Bugging Out: Transportation

Ideally we will find our place and have our homestead set up before the SHTF. If we do, we’ll just bug in. That’s a much simpler, more doable situation. But if we don’t get moved to our new place in time, we’ll need to have a bug-out plan for how to get there. Chances are good that an emergency that requires bug-out will happen while I’m at work in downtown Houston. I hope not, but if that’s what happens then I’ll need reliable bug-out transportation to get to back to my family.

SHTF Transportation / My Bug Out Vehicle

Bug-out transportation - old Chevy truck
After reading Going Home by A. American, where the main character walks hundreds of miles before gets back to his family, I decided that I would like to do things a little different. I work about 20 miles from home. That’s not too far, but I’d rather not spend the first hours of an EMP emergency situation, when people are wandering around disoriented and wondering what happened, walking home. With the right bug-out vehicle, I could use that time to get home and get out. Instead of walking, I want to be able to hop into a vehicle and head home. Don’t you? If we are hit by an EMP, then you really need to have a vehicle made prior to 1980. The key is, it has to not have a computer in it. No EFI (electronic fuel injection), no digital radio, and no built in GPS on a screen on the dashboard. It has to be “old.” In the book One Second After the main character’s mother-in-law owned a 1950s Studebaker and a 1965 Ford Mustang, both of which were not affected by an EMP. So I’m thinking of buying a late 1970s truck. Maybe an old Chevy.

If I can find a decent truck that runs, and has a working AC — hello I commute to work and back in the Houston heat — then I can take it to my wife’s uncle, who is an old school mechanic. I could ask him to check it out and help me make it super reliable. Then I could use it as my daily driver, always keeping enough fuel in the truck to make it home.

I would keep a small bug out bag in the truck; with food, water, HAM radio (inside a small Faraday bag of some sort) and a firearm in it. That way, in case of emergency, I could check in with my wife with the HAM, so she doesn’t worry, and to make sure everyone and everything is ready to go. Then I’d drive home quickly before the masses know what is going on.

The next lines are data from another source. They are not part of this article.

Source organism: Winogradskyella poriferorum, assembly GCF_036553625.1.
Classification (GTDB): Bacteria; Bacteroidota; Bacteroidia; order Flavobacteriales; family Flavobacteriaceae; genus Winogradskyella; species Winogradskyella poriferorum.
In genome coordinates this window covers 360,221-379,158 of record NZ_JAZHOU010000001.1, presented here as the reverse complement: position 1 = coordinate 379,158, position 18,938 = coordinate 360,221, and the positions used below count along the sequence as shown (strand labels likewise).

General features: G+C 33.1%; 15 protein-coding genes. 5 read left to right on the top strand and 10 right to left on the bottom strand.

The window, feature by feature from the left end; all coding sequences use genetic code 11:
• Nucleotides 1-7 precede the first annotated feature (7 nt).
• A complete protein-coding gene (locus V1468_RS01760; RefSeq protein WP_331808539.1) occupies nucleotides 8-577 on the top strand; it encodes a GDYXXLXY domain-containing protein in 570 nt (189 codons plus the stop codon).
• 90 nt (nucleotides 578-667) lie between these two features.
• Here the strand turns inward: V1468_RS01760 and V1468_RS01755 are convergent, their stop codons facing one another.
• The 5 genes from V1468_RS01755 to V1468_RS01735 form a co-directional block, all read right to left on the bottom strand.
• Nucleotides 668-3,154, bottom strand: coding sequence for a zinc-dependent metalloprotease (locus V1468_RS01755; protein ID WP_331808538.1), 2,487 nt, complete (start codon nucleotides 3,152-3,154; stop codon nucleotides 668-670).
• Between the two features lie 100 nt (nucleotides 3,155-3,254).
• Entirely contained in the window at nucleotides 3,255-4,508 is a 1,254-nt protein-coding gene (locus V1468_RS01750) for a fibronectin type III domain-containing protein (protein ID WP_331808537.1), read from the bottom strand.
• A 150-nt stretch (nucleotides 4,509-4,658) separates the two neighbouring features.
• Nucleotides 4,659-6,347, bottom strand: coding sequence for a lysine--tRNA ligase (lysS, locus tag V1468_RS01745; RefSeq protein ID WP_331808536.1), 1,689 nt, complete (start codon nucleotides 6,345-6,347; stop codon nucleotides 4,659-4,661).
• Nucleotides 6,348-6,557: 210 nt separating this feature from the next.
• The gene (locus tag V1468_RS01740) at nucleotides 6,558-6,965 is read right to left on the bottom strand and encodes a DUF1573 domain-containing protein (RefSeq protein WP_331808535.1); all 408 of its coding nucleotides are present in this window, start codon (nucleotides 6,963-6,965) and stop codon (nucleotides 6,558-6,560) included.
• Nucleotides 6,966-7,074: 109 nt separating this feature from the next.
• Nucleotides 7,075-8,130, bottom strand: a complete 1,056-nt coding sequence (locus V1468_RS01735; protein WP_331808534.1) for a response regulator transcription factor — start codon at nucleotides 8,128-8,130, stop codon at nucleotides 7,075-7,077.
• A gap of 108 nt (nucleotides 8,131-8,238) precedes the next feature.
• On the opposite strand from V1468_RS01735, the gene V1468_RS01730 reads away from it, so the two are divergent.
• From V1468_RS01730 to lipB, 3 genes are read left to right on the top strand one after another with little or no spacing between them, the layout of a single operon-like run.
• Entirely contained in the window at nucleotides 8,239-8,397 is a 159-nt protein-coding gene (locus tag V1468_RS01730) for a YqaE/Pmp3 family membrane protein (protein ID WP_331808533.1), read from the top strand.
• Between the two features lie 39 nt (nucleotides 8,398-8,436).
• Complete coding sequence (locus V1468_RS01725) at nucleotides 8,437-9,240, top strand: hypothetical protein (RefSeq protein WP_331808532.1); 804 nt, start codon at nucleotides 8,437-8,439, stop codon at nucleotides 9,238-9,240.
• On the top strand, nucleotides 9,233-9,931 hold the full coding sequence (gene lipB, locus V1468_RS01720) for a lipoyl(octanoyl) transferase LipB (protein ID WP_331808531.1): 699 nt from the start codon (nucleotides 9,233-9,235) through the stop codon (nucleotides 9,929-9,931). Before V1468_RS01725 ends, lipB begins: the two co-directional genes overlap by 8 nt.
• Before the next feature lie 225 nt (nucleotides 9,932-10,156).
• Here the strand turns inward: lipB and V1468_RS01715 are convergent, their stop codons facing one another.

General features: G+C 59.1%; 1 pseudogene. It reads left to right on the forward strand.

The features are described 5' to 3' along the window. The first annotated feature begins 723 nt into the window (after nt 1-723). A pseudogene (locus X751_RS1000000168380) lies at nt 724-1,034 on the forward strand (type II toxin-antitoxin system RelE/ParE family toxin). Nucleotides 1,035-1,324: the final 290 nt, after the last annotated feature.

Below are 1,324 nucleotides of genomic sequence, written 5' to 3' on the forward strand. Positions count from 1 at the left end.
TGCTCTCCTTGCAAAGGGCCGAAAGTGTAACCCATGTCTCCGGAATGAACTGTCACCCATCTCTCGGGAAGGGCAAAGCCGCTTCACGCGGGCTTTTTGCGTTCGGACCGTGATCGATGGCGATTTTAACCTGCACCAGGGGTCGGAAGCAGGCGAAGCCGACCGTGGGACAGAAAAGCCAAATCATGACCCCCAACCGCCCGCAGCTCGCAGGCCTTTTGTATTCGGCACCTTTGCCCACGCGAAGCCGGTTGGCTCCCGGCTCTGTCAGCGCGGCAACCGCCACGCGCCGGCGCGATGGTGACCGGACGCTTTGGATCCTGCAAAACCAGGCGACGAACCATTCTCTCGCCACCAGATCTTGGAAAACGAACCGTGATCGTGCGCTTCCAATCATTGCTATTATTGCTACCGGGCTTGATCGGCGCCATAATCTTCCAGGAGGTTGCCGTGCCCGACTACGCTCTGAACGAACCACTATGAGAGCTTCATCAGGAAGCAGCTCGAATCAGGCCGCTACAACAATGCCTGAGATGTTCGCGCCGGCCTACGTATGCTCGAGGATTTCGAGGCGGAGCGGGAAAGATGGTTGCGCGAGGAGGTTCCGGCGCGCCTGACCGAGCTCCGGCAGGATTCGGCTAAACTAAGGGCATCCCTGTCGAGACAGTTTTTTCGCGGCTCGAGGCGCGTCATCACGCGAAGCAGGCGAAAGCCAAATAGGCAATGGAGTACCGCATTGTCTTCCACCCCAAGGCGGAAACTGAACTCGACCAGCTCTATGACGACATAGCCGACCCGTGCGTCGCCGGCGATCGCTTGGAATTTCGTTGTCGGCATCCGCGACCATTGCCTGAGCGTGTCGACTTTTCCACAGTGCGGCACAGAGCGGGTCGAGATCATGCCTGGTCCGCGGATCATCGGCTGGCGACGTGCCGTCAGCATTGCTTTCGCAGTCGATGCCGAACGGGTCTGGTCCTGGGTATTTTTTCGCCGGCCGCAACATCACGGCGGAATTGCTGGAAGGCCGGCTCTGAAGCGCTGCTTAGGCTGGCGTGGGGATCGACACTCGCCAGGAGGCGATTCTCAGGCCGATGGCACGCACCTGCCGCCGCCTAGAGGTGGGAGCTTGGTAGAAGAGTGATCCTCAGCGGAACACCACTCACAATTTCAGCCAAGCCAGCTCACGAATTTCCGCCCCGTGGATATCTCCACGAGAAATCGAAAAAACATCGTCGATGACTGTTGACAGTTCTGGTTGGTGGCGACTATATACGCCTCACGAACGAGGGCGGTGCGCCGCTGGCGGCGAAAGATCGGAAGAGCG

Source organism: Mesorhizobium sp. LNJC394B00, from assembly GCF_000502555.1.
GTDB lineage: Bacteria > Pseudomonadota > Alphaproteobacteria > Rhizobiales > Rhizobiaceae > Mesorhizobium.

Bug-out transportation - VW Bug

I’m not sure about additional vehicles at this time. Do we pile all of the kids in the back of the truck and head north? Or do we have a second EMP-proof car — maybe an old VW bug — that we could put the rest of the family in? I think having a hand powered fuel siphon would be a good idea, to get extra fuel from disabled vehicles along they way. Good maps or a road atlas will be important too, with several different routes to our bug-out location highlighted. Routes that avoid major cities whenever possible. I think having an armed passenger who is emotionally prepared to protect and defend against anyone who tries to hurt us or take our stuff will be important, too.

We’ll drive as far as possible, as quickly as possible. I’d hate to have to spend the night in a place that I don’t know during the drive. I guess this all depends on where our Homestead ends up. We aren’t sure, yet, where that will be. But we do know that we’ll be heading north.

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Marc
One Comment Comments Feed:
  1. Nancy

    Good info. I have been interested in just what type of vehicle I need to be looking for. As I am retired, I do not commute but I do need to access medical care at a distance. Thank you for your timely reminders.

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